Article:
Sanofi, GSK Seek Vaccine Authorization as Both Primary Series and Booster

February 24, 2022

Sanofi and GlaxoSmithKline (GSK) will very soon be taking their COVID-19 vaccine candidate to U.S. and European regulators as both a primary series and booster, touting its 58 percent efficacy against symptomatic disease as proof that the shot works in a world with multiple COVID-19 variants.

That’s a much lower efficacy rate than the 90 percent-plus protection offered by the Moderna and Pfizer-BioNTech vaccines. But those vaccines were tested in a largely pre-variant world, when the original Wuhan strain was predominant. New data suggest that they are considerably less effective against emerging variants of concern.

Officials from Sanofi and GSK stress that their vaccine candidate is the only one globally tested when multiple variants were raging — including Beta; Delta, which causes more severe disease; and the highly contagious Omicron.

“No other global phase 3 efficacy study has been undertaken during this period with so many variants of concern, including Omicron, and these efficacy data are similar to the recent clinical data from authorized vaccines,” said Thomas Triomphe, executive vice president, Sanofi Vaccines.

Booster data had been anticipated last year, but company officials announced in December that the results would be delayed while they evaluated it in participants who haven’t been infected with the coronavirus (DID, Dec. 16, 2021).

The companies jointly announced that the messenger-RNA (mRNA) vaccine was effective in two studies: the VAT02 booster trial and the VAT08 phase 3 primary series study. Full data will be released later this year, they said. However, the topline results were generally positive.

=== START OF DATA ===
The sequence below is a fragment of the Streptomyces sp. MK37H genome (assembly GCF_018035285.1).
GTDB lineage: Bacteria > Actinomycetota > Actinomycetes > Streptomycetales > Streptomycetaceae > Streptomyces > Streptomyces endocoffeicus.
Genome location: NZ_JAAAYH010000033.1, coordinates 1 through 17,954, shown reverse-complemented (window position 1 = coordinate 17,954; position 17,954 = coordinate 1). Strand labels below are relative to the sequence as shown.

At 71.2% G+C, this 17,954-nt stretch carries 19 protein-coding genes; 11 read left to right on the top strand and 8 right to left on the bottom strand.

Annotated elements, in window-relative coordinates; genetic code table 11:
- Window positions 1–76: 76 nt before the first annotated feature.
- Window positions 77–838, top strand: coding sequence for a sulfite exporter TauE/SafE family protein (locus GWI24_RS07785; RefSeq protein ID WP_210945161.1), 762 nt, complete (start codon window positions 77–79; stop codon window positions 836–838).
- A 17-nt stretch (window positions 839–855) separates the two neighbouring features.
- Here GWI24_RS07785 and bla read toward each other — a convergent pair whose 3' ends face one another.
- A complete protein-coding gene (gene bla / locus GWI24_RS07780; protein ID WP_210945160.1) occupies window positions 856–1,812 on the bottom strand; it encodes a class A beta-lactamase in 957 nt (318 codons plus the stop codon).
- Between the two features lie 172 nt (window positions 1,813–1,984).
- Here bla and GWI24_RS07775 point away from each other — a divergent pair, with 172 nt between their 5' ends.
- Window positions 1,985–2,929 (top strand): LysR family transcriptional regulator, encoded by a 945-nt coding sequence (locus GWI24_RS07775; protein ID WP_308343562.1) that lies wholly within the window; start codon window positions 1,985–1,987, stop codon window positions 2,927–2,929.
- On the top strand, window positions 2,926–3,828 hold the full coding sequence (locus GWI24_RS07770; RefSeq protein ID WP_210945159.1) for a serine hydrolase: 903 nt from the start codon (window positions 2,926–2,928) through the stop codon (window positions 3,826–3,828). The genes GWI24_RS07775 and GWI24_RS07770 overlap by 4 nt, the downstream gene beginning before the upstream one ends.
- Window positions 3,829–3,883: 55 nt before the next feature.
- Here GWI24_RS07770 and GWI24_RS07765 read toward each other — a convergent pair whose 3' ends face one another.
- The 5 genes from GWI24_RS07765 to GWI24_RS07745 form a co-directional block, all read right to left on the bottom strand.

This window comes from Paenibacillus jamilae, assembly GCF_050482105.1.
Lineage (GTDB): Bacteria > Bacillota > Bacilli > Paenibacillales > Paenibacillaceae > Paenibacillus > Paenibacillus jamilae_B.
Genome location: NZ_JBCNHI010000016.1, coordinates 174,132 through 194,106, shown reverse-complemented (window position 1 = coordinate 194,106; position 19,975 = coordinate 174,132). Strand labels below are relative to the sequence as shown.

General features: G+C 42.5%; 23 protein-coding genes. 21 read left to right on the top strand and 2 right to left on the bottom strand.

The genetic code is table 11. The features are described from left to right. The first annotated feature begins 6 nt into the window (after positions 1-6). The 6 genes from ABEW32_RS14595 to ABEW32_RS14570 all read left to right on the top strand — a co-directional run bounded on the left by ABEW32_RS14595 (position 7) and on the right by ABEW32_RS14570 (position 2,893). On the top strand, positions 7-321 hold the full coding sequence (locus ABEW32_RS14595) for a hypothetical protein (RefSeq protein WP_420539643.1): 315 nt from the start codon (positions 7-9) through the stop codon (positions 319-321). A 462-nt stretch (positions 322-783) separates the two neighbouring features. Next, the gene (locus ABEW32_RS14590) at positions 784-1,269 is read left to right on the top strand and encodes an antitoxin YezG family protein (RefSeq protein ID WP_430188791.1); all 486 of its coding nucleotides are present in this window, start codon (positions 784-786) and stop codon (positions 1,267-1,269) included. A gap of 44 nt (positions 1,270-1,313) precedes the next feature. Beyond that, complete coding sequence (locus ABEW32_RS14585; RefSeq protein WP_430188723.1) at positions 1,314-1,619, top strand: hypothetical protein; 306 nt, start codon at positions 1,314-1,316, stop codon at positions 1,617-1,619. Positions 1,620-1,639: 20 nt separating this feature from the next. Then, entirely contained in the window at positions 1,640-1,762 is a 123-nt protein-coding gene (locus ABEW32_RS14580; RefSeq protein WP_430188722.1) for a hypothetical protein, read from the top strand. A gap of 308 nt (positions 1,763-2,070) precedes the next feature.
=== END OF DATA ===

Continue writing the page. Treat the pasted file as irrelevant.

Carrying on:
VAT08 tested two 10-microgram doses against placebo in more than 10,000 adults. The vaccine was formulated with the spike protein of the original Wuhan virus. The two-dose series was 100 percent effective against severe COVID-19 and related hospitalizations, and 75 percent effective against moderate or severe COVID-19 disease. Its efficacy against any symptomatic COVID-19 was on the low side, at 57.9 percent. However, the companies said, this was “in line with expected vaccine effectiveness in today’s environment dominated by variants of concern.”

The booster study was conducted in subjects who had received a full series of any of the approved mRNA or adenovirus vaccines, or the Sanofi/GSK candidate. The vaccine increased neutralizing antibodies by 18- to 30-fold.

It was even more effective as a booster in patients who had already received it as their primary series, the company said. In this group, neutralizing antibodies increased 84- to 153-fold compared to pre-boost levels.

The companies are now launching a phase 3 primary series study of a new formulation based on the B.1.351 (Beta) variant. The formula’s phase 2 data were encouraging, they said.

“In that trial, the COVID-19 vaccine candidate was administered to 722 adults to assess the safety, reactogenicity and immunogenicity of two doses, and to identify an optimal dosing for use as a booster,” the companies said. “Results showed strong rates of neutralizing antibody response with 95-100 percent seroconversion following a second injection in all age groups [18-95 years old] across all doses.”

The companies also stressed that their candidate vaccine is stable at normal refrigerator temperatures — a bonus for distribution in regions with poor medical infrastructure. — Michele G. Sullivan